Basic Protocol 1: Induction of Collagen-Induced Arthritis in ihe Mouse
The mouse model of collagen-induced arthritis (CIA) is particularly advantageous for study, given the vast number of inbred strains available and their corresponding immunologic reagents. Disease induction is more complex than that in other autoimmune disease models--e.g., experimental autoimmune encephalomyelitis (EAE; UNIT 15.1)--in that CIA requires both the activation of T cells and the production of antibodies specific for both the immunogen and the autoantigen, murine CII.
This protocol is for the DBA/1JLacJ strain of mouse; see Background Information for discussion of susceptibility of various mouse strains to CIA.
- Chick or bovine native CII (see Support Protocol 1 or purchase from MD Biosciences or Chondrex), a1(II) chains (see Support Protocol 2), or CB11 fragment of CII (see Support Protocol 3)
- 10 mM acetic acid, filter sterilized with 0.2-um filter
- Incomplete Freund's adjuvant (IFA; e.g., Difco)
- Mycobacterium tuberculosis (strain H37Ra; heat-killed; available by writing to Ministry of Agriculture, Fisheries, and Food, Central Veterinary Laboratory, Weybridge, Surrey, United Kingdom)
- DBA/1JLacJ mice (Jackson Labs)
- Mortar and pestle
- Virtis high-speed homogenizer (Virtis; optional)
- 1-ml glass syringes with locking hubs
- 26-G needles
- Additional reagents and equipment for preparing antigen/CFA emulsions (UNIT 2.4) and intradermal injection of mice (UNIT 1.6)
CAUTION: CFA is an extremely potent inflammatory agent, particularly if introduced intradermally or into the eyes and may cause profound sloughing of skin or loss of sight. Self-injection can cause a positive TB test and lead to a granulomatous reaction. Use gloves and protective eyewear when handling CFA.
- Dissolve the CII in 10 mM acetic acid by stirring overnight at 4°C.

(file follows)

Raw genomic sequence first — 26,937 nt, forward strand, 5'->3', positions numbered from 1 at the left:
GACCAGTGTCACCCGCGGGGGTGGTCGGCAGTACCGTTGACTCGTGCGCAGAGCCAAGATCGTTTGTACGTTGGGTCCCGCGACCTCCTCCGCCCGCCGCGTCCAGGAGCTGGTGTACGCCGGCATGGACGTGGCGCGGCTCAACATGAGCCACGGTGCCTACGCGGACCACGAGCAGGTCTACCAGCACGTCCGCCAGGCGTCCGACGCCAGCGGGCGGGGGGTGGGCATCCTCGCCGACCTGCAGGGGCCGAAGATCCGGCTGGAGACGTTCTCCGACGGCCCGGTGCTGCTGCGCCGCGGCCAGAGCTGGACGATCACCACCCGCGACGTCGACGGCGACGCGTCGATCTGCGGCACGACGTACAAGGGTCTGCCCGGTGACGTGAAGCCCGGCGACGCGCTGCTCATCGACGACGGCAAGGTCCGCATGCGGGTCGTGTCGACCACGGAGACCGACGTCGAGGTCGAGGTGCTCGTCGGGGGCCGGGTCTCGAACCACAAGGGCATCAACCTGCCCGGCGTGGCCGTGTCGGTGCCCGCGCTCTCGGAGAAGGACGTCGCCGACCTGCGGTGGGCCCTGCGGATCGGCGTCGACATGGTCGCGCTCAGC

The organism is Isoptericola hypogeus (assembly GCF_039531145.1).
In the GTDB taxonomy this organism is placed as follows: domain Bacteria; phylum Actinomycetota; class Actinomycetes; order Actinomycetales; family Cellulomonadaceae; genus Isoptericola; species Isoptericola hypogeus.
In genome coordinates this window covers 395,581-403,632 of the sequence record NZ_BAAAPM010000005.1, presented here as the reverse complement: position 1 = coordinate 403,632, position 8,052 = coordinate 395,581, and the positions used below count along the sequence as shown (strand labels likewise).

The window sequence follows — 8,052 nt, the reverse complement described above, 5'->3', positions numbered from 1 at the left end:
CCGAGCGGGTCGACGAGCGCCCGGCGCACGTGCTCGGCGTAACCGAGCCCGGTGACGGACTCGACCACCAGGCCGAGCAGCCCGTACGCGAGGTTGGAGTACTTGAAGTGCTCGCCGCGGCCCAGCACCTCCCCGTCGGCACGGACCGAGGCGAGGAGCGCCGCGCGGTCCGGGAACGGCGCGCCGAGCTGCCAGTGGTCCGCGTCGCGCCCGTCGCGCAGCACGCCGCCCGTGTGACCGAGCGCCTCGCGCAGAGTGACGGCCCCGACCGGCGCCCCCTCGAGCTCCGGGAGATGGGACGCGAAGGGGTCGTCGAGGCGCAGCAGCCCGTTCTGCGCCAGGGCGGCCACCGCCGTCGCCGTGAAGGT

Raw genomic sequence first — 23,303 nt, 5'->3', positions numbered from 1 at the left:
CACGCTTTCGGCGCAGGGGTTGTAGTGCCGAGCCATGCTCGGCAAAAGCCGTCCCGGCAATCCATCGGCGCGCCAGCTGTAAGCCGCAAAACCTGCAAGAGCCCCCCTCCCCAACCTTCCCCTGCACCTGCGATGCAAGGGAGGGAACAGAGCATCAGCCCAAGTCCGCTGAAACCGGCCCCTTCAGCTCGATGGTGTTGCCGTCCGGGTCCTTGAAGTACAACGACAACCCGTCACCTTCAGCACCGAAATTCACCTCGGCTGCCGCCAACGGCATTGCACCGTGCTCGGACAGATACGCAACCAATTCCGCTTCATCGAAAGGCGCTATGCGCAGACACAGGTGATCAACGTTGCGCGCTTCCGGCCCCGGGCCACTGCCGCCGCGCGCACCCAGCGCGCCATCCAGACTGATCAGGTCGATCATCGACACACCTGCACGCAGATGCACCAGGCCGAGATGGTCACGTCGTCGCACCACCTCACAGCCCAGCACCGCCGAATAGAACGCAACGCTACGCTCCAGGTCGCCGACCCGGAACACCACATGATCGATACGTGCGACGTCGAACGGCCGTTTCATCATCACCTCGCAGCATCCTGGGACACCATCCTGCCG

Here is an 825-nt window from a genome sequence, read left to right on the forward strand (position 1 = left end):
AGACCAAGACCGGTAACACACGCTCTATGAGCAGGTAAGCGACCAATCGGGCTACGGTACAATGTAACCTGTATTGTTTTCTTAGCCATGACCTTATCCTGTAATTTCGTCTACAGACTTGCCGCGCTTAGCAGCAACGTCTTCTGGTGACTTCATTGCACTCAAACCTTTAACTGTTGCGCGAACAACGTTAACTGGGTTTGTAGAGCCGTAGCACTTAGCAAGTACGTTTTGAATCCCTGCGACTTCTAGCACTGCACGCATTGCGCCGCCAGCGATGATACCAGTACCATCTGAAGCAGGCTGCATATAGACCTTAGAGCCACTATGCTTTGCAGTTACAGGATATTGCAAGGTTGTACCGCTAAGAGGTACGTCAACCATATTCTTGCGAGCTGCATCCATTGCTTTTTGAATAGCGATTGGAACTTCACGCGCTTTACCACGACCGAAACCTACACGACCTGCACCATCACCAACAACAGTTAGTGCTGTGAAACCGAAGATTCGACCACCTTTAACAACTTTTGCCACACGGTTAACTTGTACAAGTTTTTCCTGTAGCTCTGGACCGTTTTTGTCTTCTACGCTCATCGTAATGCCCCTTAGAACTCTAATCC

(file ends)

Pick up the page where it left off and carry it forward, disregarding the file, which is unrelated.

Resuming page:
For 50-ul injection volumes containing 100 ug CII, dissolve CII at 4 mg/ml; for 100 ul injection volumes, dissolve CII at 2 mg/ml. Dosage is the same whether using native CII or fragments.
It is important that native CII be kept cold while being dissolved to prevent its denaturation. Once denatured, its efficacy in eliciting arthritis will drop by approximately one-half or more in comparison to native CII.
- Grind heat-killed Mycobacterium tuberculosis finely in a mortar and pestle and combine with IFA at a 4 mg/ml final concentration to prepare complete Freund's adjuvant (CFA).
Commercially prepared CFA may also be used, but may result in a lower incidence and severity of arthritis.
- Using a Virtis high-speed homogenizer or the emulsification technique described in UNIT 2.4, emulsify CII in an equal volume of CFA just prior to immunization.
A Virtis high-speed homogenizer is preferred for emulsifying CII and adjuvant, although its use is not critical as long as a stable emulsion is achieved (see UNIT 2.4). The collagen should be kept cold throughout the emulsification, especially if using a high-speed homogenizer.
Immunize mice and assess development of arthritis
- Using a glass syringe with a locking hub and a 26-G needle, inject mice with CII/CFA emulsion intradermally at the base of the tail (UNIT 1.6).
Typically, immunizations consist of a 100 ug of Mycobacterium tuberculosis and 100 ug of CII in a total volume of 50 ul; however, arthritis can be induced with as little as 10 ug of native CII.
If desired, a booster immunization of 50 ug of CII emulsified in incomplete Freund's adjuvant (IFA) can be given 2 to 3 weeks after the primary immunization. Booster immunizations are usually necessary only when using either a1(II) chains (see Support Protocol 2) or purified cyanogen bromide (CB) fragments of CII (see Support Protocol 3) to induce arthritis.
- Assess development of arthritis (Support Protocol 4, 5 or 6) and measure B cell (Support Protocol 7) and T cell responses to CII (see Support Protocol 8) if desired.
Arthritis typically appears in DBA/1LacJ mice 3 to 5 weeks after immunization with native CII, and usually peaks by week 6.
The arthritis is monophasic and eventually resolves as either a normal-appearing limb or, more commonly, a paw in which significant ankylosis has occurred. Arthritis can occur in any of the fore or hind paws or both, and at its peak involves the entire paw from the ankle to the digits. Although early signs of arthritis are difficult to detect, fully active disease is easily identified even by the untrained observer (see Support Protocols 4, 5, and 6).
Arnold Postlethwaite, Director
David Brand, Ph.D.
Hongbo Chi, Ph.D.
Weikuan Gu, Ph.D.
Karen Hasty, Ph.D.
Eugene Pinkhassik, Ph.D.
Arnold Postlethwaite, M.D.
Edward Rosloniec, Ph.D.
Andrzej Slominski, M.D., Ph.D.
John Stuart, M.D.
Ae-Kyeung Yi, Ph.D.